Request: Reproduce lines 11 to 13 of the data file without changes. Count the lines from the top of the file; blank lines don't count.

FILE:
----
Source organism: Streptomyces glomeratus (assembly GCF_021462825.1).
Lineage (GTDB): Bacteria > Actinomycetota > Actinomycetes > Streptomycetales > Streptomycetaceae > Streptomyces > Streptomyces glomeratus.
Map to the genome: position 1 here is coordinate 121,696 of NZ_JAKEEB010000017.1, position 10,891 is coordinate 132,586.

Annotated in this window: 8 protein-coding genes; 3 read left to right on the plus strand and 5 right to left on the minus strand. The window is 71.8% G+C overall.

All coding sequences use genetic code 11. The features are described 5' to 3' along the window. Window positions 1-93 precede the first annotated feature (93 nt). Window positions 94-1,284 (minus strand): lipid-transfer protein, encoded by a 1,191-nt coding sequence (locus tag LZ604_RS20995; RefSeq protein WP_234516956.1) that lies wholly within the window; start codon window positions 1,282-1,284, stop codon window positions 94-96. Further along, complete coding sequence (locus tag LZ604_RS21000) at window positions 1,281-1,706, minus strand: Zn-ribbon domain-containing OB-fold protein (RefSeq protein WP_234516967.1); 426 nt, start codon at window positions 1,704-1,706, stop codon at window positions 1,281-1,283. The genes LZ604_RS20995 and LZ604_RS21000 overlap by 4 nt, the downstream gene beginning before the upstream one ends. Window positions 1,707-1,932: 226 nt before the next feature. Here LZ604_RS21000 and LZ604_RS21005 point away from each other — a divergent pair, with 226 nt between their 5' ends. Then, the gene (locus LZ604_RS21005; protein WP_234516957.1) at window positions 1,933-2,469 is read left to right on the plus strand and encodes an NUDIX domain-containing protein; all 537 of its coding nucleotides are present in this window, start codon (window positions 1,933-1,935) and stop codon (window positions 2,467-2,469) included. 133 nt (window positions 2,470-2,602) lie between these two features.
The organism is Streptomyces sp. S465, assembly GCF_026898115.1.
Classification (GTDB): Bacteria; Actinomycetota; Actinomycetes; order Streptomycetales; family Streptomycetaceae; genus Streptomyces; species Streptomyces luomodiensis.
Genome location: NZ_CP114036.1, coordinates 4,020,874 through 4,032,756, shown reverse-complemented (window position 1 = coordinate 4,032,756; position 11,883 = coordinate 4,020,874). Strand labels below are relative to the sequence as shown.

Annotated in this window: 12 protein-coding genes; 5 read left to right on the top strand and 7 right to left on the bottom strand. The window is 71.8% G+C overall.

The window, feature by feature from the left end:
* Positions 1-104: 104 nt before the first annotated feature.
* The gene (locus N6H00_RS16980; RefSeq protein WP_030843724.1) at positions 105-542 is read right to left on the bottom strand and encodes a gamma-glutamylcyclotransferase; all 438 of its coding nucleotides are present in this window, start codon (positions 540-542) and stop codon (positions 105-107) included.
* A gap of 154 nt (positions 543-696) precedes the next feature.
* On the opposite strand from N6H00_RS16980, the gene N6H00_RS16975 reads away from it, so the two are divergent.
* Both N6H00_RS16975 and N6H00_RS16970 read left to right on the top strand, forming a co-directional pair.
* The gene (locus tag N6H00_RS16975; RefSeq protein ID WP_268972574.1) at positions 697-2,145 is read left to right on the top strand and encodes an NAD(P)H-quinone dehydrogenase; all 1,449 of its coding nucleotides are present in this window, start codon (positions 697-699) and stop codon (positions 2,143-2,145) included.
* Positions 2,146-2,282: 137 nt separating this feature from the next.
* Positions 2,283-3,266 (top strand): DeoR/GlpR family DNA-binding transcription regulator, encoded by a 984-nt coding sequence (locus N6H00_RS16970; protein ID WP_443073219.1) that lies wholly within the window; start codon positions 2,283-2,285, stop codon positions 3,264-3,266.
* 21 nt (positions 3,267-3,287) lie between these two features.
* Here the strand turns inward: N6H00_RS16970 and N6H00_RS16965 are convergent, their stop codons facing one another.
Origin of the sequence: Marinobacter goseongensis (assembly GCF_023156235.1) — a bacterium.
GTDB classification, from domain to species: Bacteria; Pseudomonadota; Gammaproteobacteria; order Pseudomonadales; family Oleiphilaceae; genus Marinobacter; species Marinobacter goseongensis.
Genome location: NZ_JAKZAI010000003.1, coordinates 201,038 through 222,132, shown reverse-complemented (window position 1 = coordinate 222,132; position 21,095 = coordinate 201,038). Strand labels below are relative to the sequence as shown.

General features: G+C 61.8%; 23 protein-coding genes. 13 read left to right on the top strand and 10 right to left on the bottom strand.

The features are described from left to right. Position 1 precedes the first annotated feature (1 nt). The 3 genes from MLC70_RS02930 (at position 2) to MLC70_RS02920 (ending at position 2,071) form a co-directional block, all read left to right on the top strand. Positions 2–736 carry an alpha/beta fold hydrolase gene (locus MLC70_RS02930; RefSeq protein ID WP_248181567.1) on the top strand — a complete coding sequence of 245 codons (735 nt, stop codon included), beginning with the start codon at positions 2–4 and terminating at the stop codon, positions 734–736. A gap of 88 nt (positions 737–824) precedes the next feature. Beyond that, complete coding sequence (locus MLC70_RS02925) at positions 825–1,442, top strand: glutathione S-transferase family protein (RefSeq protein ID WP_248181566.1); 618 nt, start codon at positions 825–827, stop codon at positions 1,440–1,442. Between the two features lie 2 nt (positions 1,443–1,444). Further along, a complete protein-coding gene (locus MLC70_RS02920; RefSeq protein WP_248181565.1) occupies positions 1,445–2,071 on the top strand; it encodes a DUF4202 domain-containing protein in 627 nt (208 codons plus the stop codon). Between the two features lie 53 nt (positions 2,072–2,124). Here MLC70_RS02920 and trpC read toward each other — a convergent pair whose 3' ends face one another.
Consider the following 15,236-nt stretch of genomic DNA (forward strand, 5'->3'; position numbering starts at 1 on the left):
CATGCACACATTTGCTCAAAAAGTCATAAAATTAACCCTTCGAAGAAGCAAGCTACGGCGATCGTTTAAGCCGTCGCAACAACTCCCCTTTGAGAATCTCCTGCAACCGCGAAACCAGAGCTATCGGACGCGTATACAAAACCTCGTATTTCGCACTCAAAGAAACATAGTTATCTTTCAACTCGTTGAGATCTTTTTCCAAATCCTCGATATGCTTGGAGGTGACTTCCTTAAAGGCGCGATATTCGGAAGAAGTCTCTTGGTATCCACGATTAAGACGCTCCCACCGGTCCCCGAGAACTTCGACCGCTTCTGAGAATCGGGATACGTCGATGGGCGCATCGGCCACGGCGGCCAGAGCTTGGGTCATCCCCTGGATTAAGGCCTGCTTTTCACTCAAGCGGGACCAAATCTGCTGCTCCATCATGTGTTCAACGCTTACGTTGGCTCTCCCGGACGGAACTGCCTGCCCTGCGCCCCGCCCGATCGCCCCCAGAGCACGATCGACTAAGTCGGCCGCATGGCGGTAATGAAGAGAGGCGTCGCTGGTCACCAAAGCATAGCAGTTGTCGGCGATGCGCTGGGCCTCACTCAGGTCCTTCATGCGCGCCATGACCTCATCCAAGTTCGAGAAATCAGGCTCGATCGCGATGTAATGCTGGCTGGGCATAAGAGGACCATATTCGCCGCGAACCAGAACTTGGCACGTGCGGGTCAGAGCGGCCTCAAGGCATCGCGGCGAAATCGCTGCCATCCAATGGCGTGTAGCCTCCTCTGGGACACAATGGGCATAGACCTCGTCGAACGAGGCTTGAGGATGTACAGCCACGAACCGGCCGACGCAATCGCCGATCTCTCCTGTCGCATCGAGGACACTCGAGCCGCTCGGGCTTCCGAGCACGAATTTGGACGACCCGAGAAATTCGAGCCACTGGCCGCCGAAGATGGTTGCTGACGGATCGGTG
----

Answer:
* Positions 1-104: 104 nt before the first annotated feature.
* The gene (locus N6H00_RS16980; RefSeq protein WP_030843724.1) at positions 105-542 is read right to left on the bottom strand and encodes a gamma-glutamylcyclotransferase; all 438 of its coding nucleotides are present in this window, start codon (positions 540-542) and stop codon (positions 105-107) included.
* A gap of 154 nt (positions 543-696) precedes the next feature.